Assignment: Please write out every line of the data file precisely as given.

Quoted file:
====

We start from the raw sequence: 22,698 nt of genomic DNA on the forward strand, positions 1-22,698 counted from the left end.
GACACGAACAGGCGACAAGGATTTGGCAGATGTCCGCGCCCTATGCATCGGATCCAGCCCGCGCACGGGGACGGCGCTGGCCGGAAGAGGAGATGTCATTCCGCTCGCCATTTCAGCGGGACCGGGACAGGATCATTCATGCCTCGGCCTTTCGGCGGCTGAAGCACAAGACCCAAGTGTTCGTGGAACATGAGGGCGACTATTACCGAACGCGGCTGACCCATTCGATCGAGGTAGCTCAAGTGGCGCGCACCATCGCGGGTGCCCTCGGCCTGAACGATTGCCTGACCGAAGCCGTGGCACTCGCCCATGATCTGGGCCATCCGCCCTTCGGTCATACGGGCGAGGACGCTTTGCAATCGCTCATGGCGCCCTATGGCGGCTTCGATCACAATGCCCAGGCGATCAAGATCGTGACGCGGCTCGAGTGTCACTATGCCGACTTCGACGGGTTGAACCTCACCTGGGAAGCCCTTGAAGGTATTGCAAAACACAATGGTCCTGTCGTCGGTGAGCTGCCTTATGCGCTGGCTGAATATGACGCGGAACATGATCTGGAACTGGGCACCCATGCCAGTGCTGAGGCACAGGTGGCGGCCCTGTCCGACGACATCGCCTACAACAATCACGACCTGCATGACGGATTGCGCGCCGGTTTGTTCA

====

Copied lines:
We start from the raw sequence: 22,698 nt of genomic DNA on the forward strand, positions 1-22,698 counted from the left end.
GACACGAACAGGCGACAAGGATTTGGCAGATGTCCGCGCCCTATGCATCGGATCCAGCCCGCGCACGGGGACGGCGCTGGCCGGAAGAGGAGATGTCATTCCGCTCGCCATTTCAGCGGGACCGGGACAGGATCATTCATGCCTCGGCCTTTCGGCGGCTGAAGCACAAGACCCAAGTGTTCGTGGAACATGAGGGCGACTATTACCGAACGCGGCTGACCCATTCGATCGAGGTAGCTCAAGTGGCGCGCACCATCGCGGGTGCCCTCGGCCTGAACGATTGCCTGACCGAAGCCGTGGCACTCGCCCATGATCTGGGCCATCCGCCCTTCGGTCATACGGGCGAGGACGCTTTGCAATCGCTCATGGCGCCCTATGGCGGCTTCGATCACAATGCCCAGGCGATCAAGATCGTGACGCGGCTCGAGTGTCACTATGCCGACTTCGACGGGTTGAACCTCACCTGGGAAGCCCTTGAAGGTATTGCAAAACACAATGGTCCTGTCGTCGGTGAGCTGCCTTATGCGCTGGCTGAATATGACGCGGAACATGATCTGGAACTGGGCACCCATGCCAGTGCTGAGGCACAGGTGGCGGCCCTGTCCGACGACATCGCCTACAACAATCACGACCTGCATGACGGATTGCGCGCCGGTTTGTTCA